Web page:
A southerner waking up that first morning in Wisconsin, I was sure I had mis-heard the weather forecast: “-25 deg with wind chill factor.” Whatever that was. Surely not – people couldn’t survive that! I switched to another channel. Sure enough, it really was -25 deg with wind chill. Certainly businesses were closed.
But they weren’t. Soon I saw neighbors faring forth, picking their way down the sidewalks. Still incredulous, I layered on most of the clothes I owned, and slipping and sliding, eked my way to the bus stop where people stood around casually talking or sipping steaming coffee from mugs, like nothing was amiss.
“Is it always LIKE this?” I chattered to the woman nearest me, hands jammed in pockets, feet stamping for warmth. She flashed a knowing smile. “You’ll get used to it,” she said.
And I did. Which was a good and proper thing if I planned to stay in Wisconsin.
But “getting used to it” isn’t always the answer. In fact, I’m wondering if it isn’t at the root of some of the turmoil in our country today.
For starters, when did interrupting not only become acceptable, but commonplace? There is hardly a “news” show that doesn’t sound like a magpie convention. This obviously rude and irritating behavior is now widespread, and since more and more anchors adopt the practice, apparently worthy of emulation.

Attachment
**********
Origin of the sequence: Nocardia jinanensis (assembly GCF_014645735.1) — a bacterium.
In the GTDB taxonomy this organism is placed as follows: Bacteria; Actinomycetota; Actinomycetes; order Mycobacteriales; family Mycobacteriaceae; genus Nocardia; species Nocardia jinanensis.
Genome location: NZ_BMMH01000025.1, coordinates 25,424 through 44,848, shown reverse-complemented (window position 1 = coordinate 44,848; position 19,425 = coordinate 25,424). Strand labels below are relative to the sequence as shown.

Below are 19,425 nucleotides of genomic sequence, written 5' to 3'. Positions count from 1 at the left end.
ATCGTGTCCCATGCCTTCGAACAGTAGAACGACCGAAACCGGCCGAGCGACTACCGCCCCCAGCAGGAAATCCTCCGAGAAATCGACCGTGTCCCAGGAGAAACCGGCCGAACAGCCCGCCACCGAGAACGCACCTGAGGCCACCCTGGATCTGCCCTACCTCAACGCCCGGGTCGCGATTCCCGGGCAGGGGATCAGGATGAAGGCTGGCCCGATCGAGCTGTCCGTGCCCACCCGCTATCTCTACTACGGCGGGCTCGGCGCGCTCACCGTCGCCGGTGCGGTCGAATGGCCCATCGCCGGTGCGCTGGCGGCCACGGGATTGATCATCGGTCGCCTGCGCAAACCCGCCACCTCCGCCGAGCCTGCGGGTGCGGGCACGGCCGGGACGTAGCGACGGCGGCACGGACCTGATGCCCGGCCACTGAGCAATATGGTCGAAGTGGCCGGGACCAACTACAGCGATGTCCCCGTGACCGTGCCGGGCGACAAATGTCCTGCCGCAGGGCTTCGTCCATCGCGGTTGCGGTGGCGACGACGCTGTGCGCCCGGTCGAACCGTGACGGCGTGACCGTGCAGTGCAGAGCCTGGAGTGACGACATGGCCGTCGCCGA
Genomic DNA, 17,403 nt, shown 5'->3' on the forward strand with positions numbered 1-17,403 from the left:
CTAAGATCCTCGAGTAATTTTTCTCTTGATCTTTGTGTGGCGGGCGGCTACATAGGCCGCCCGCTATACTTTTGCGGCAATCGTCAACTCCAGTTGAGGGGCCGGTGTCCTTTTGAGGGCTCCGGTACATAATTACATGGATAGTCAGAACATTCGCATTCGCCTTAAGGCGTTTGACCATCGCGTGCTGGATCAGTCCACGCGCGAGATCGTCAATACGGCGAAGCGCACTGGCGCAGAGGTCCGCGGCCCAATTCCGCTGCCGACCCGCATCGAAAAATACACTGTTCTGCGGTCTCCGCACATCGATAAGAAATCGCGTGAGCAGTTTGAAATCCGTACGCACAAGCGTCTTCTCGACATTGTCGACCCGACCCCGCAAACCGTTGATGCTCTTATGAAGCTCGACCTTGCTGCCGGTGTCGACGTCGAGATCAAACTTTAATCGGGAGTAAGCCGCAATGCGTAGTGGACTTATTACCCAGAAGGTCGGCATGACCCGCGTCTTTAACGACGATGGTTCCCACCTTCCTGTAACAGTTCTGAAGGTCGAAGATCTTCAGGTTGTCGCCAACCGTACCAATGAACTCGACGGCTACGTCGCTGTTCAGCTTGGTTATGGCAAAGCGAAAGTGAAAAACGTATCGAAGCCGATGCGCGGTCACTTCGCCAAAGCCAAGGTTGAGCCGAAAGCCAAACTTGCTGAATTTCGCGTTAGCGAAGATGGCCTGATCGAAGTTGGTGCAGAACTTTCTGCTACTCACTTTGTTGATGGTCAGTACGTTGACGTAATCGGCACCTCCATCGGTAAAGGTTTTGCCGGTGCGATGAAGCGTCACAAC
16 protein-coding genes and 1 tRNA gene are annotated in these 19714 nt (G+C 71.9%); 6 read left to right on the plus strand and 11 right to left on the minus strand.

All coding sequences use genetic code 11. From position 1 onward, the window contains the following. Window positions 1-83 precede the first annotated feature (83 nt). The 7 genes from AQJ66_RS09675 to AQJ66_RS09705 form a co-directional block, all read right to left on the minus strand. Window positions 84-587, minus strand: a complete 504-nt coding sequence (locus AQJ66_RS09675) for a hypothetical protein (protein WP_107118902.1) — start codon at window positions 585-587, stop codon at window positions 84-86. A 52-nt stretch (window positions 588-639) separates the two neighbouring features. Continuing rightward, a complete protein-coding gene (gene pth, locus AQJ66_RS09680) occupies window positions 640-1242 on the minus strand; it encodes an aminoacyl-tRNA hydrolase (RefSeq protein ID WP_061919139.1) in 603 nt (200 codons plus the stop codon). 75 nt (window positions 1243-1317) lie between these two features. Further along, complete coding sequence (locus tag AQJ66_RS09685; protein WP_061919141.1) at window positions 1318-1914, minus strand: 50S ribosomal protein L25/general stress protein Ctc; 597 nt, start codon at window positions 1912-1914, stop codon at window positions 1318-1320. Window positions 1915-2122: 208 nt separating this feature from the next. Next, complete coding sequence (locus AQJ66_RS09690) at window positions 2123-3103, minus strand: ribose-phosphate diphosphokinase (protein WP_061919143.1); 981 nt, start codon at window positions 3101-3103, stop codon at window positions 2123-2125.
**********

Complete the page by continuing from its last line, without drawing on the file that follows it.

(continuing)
And when did it become OK for politicians to lie on prime-time TV? When did we “get used to” leaders that had nothing more to offer than insults for their opponents and end up voting for the lesser of the evils? How would John Kennedy’s clarion call be received today? “Ask not what your country can do for you, but what you can do for your country.”
I greatly fear we have lost our respect for each other and with it, our self-respect. Perhaps our cellphone-internet addictions have so immersed us in a web-game-world of noisy anger and violence, glorifying an insatiable need for power, appearances and possessions, that we have come to believe that what matters is what the internet sells: the illusion of individual power. In other words, “F You!” But that is foolish. Our lives are utterly and eternally interlinked by immutable laws of nature. No cell phone or internet game will change that.
And speaking of the “F” word, when our kids were in college (OK, it was the nineties) the commonplace word “suck” was considered inappropriate in polite conversation, although its genesis was and still is, disputed. Use of the “F” word in public was practically unheard of. Now it is openly bandied about by teenagers in restaurants and peppers conversations in popular TV shows. Ironically, it is especially popular with young women. Really? Have we forgotten the connotation of the word for women? And what if someone else simply doesn’t want to hear it shouted out on the street? Wikipedia calls this phenomenon the “dysphemism treadmill“, meaning former vulgarities become inoffensive and commonplace. Or simply, we “got used to it.”
So take it or leave it, but from where I stand, disrespectful language and behavior are just that, disrespectful. And if we allow ourselves to get used to disrespect, can abuse be far behind? Don’t we deserve more?